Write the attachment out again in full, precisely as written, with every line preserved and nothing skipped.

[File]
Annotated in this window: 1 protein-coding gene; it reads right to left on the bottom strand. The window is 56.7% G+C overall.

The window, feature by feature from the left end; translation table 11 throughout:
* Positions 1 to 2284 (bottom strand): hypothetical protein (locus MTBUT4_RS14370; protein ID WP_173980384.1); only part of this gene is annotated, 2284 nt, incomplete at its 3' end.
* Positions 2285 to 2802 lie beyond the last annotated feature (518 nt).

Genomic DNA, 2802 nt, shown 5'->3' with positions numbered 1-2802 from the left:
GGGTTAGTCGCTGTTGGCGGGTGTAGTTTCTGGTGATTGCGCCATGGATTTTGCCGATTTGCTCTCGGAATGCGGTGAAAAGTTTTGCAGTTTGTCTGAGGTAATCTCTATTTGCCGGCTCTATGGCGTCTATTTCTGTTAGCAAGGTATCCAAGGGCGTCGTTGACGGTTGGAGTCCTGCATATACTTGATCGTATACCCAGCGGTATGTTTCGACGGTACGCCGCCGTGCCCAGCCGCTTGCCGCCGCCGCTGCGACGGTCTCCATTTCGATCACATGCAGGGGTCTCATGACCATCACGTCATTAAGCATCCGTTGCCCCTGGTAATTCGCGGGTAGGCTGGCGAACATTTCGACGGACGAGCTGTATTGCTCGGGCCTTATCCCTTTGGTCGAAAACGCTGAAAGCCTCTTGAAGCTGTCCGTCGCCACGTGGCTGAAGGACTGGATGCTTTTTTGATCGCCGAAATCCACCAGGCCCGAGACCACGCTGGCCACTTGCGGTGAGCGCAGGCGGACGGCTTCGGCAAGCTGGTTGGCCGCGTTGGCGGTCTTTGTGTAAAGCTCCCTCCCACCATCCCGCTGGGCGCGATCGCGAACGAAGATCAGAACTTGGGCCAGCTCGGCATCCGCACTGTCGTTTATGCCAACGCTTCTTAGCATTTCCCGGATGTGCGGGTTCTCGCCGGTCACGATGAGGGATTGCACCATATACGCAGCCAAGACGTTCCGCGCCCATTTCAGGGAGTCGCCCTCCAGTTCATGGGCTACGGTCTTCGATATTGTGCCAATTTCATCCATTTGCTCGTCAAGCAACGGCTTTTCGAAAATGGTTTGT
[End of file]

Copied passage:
Annotated in this window: 1 protein-coding gene; it reads right to left on the bottom strand. The window is 56.7% G+C overall.

The window, feature by feature from the left end; translation table 11 throughout:
* Positions 1 to 2284 (bottom strand): hypothetical protein (locus MTBUT4_RS14370; protein ID WP_173980384.1); only part of this gene is annotated, 2284 nt, incomplete at its 3' end.
* Positions 2285 to 2802 lie beyond the last annotated feature (518 nt).

Genomic DNA, 2802 nt, shown 5'->3' with positions numbered 1-2802 from the left:
GGGTTAGTCGCTGTTGGCGGGTGTAGTTTCTGGTGATTGCGCCATGGATTTTGCCGATTTGCTCTCGGAATGCGGTGAAAAGTTTTGCAGTTTGTCTGAGGTAATCTCTATTTGCCGGCTCTATGGCGTCTATTTCTGTTAGCAAGGTATCCAAGGGCGTCGTTGACGGTTGGAGTCCTGCATATACTTGATCGTATACCCAGCGGTATGTTTCGACGGTACGCCGCCGTGCCCAGCCGCTTGCCGCCGCCGCTGCGACGGTCTCCATTTCGATCACATGCAGGGGTCTCATGACCATCACGTCATTAAGCATCCGTTGCCCCTGGTAATTCGCGGGTAGGCTGGCGAACATTTCGACGGACGAGCTGTATTGCTCGGGCCTTATCCCTTTGGTCGAAAACGCTGAAAGCCTCTTGAAGCTGTCCGTCGCCACGTGGCTGAAGGACTGGATGCTTTTTTGATCGCCGAAATCCACCAGGCCCGAGACCACGCTGGCCACTTGCGGTGAGCGCAGGCGGACGGCTTCGGCAAGCTGGTTGGCCGCGTTGGCGGTCTTTGTGTAAAGCTCCCTCCCACCATCCCGCTGGGCGCGATCGCGAACGAAGATCAGAACTTGGGCCAGCTCGGCATCCGCACTGTCGTTTATGCCAACGCTTCTTAGCATTTCCCGGATGTGCGGGTTCTCGCCGGTCACGATGAGGGATTGCACCATATACGCAGCCAAGACGTTCCGCGCCCATTTCAGGGAGTCGCCCTCCAGTTCATGGGCTACGGTCTTCGATATTGTGCCAATTTCATCCATTTGCTCGTCAAGCAACGGCTTTTCGAAAATGGTTTGT